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Engineering Biostatistics: An Introduction using MATLAB and WinBUGS

ISBN: 978-1-119-16896-6
984 pages
October 2017
Engineering Biostatistics: An Introduction using MATLAB and WinBUGS (1119168961) cover image

Description

Provides a one-stop resource for engineers learning biostatistics using MATLAB® and WinBUGS

Through its scope and depth of coverage, this book addresses the needs of the vibrant and rapidly growing bio-oriented engineering fields while implementing software packages that are familiar to engineers. The book is heavily oriented to computation and hands-on approaches so readers understand each step of the programming. Another dimension of this book is in parallel coverage of both Bayesian and frequentist approaches to statistical inference. It avoids taking sides on the classical vs. Bayesian paradigms, and many examples in this book are solved using both methods. The results are then compared and commented upon. Readers have the choice of MATLAB® for classical data analysis and WinBUGS/OpenBUGS for Bayesian data analysis. Every chapter starts with a box highlighting what is covered in that chapter and ends with exercises, a list of software scripts, datasets, and references.

Engineering Biostatistics: An Introduction using MATLAB® and WinBUGS also includes:

  • parallel coverage of classical and Bayesian approaches, where appropriate
  • substantial coverage of Bayesian approaches to statistical inference
  • material that has been classroom-tested in an introductory statistics course in bioengineering over several years
  • exercises at the end of each chapter and an accompanying website with full solutions and hints to some exercises, as well as additional materials and examples

Engineering Biostatistics: An Introduction using MATLAB® and WinBUGS can serve as a textbook for introductory-to-intermediate applied statistics courses, as well as a useful reference for engineers interested in biostatistical approaches.

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Table of Contents

Preface v

1 Introduction 1

Chapter References 7

2 The Sample and Its Properties 9

2.1 Introduction 9

2.2 A MATLAB Session on Univariate Descriptive Statistics 10

2.3 Location Measures 12

2.4 Variability Measures 15

2.4.1 Ranks 24

2.5 Displaying Data 25

2.6 Multidimensional Samples: Fisher’s Iris Data and Body Fat Data 29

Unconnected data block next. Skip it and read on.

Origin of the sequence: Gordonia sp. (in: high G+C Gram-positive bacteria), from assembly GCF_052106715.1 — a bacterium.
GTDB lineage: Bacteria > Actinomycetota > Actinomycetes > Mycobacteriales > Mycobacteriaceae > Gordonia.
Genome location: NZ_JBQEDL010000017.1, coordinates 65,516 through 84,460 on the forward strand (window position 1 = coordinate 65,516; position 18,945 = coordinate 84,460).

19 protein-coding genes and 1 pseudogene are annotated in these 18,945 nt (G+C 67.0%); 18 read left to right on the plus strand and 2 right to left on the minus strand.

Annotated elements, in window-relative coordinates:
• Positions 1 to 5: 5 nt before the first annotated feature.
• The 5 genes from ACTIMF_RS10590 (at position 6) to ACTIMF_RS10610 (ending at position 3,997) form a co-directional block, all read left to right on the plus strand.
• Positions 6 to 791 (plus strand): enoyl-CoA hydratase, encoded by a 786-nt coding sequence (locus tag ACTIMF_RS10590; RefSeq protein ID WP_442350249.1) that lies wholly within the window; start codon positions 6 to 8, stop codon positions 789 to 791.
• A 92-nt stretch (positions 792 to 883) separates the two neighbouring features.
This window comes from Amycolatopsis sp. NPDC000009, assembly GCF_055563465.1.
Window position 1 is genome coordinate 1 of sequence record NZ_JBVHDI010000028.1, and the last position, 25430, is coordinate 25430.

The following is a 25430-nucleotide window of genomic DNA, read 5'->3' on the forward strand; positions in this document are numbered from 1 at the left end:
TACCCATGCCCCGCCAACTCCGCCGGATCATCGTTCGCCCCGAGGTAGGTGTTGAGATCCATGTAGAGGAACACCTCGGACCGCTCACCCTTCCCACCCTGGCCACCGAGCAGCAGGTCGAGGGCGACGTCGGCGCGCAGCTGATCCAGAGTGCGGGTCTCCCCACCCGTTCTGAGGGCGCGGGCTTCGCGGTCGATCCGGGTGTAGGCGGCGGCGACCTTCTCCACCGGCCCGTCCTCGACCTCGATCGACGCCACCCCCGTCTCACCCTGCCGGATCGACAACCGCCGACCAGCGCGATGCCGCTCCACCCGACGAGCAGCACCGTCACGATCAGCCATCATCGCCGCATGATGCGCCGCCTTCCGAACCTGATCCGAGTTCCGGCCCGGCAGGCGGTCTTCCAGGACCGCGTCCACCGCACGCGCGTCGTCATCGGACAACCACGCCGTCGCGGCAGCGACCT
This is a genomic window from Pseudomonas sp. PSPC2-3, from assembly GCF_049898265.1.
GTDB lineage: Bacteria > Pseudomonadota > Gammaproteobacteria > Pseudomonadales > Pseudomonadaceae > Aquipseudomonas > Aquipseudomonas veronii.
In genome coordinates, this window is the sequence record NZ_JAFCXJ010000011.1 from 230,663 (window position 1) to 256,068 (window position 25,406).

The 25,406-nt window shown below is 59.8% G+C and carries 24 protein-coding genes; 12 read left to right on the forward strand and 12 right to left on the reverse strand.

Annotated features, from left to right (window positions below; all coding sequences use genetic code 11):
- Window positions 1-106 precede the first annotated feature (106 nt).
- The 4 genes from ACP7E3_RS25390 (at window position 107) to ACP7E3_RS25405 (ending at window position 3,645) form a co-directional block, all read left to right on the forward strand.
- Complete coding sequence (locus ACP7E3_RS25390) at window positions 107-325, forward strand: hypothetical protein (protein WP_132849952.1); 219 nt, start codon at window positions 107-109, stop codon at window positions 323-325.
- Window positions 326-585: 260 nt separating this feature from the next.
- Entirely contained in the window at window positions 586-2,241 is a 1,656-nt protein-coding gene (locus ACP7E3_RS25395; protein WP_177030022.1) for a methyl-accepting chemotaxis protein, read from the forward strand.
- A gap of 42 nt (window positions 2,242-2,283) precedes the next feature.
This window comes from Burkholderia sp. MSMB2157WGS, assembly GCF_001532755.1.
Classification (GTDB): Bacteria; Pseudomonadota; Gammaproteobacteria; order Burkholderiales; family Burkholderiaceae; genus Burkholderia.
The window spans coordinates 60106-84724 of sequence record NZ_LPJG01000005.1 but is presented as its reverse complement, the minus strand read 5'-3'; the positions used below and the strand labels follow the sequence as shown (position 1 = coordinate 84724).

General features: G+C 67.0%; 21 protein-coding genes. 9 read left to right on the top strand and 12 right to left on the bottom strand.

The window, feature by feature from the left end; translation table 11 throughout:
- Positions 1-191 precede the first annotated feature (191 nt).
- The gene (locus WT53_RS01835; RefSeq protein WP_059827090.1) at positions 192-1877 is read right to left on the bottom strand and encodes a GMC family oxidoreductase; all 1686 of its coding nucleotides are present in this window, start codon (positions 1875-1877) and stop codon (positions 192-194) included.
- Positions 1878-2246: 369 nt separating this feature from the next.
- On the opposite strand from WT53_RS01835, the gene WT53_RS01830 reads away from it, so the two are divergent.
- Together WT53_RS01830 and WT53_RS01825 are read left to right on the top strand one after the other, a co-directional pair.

2.7 Multivariate Samples and Their Summaries 35

2.8 Principal Components of Data 40

2.9 Visualizing Multivariate Data 45

2.10 Observations as Time Series 49

2.11 About Data Types 52

2.12 Big Data Paradigm 53

2.13 Exercises 55

Chapter References 70

3 Probability, Conditional Probability, and Bayes’ Rule 73

3.1 Introduction 73

3.2 Events and Probability 74

3.3 Odds 85

3.4 Venn Diagrams 86

3.5 Counting Principles 88

3.6 Conditional Probability and Independence 92

3.6.1 Pairwise and Global Independence 97

3.7 Total Probability 97

3.8 Reassesing Probabilities: Bayes’ Rule 100

3.9 Bayesian Networks 105

3.10 Exercises 111

Chapter References 130

4 Sensitivity, Specificity, and Relatives 133

4.1 Introduction 133

4.2 Notation 134

4.2.1 Conditional Probability Notation 138

4.3 Combining Two or More Tests 141

4.4 ROC Curves 144

4.5 Exercises 149

Chapter References 157

5 Random Variables 159

5.1 Introduction 159

5.2 Discrete Random Variables 161

5.2.1 Jointly Distributed Discrete Random Variables 166

5.3 Some Standard Discrete Distributions 169

5.3.1 Discrete Uniform Distribution 169

5.3.2 Bernoulli and Binomial Distributions 170

5.3.3 Hypergeometric Distribution 174

5.3.4 Poisson Distribution 177

5.3.5 Geometric Distribution 180

5.3.6 Negative Binomial Distribution 183

5.3.7 Multinomial Distribution 184

5.3.8 Quantiles 186

5.4 Continuous Random Variables 187

5.4.1 Joint Distribution of Two Continuous Random Variables 192

5.4.2 Conditional Expectation 193

5.5 Some Standard Continuous Distributions 195

5.5.1 Uniform Distribution 196

5.5.2 Exponential Distribution 198

5.5.3 Normal Distribution 200

5.5.4 Gamma Distribution 201

5.5.5 Inverse Gamma Distribution 203

5.5.6 Beta Distribution 203

5.5.7 Double Exponential Distribution 205

5.5.8 Logistic Distribution 206

5.5.9 Weibull Distribution 207

5.5.10 Pareto Distribution 208

5.5.11 Dirichlet Distribution 209

5.6 Random Numbers and Probability Tables 210

5.7 Transformations of Random Variables 211

5.8 Mixtures 214

5.9 Markov Chains 215

5.10 Exercises 219

Chapter References 232

6 Normal Distribution 235

6.1 Introduction 235

6.2 Normal Distribution 236

6.2.1 Sigma Rules 240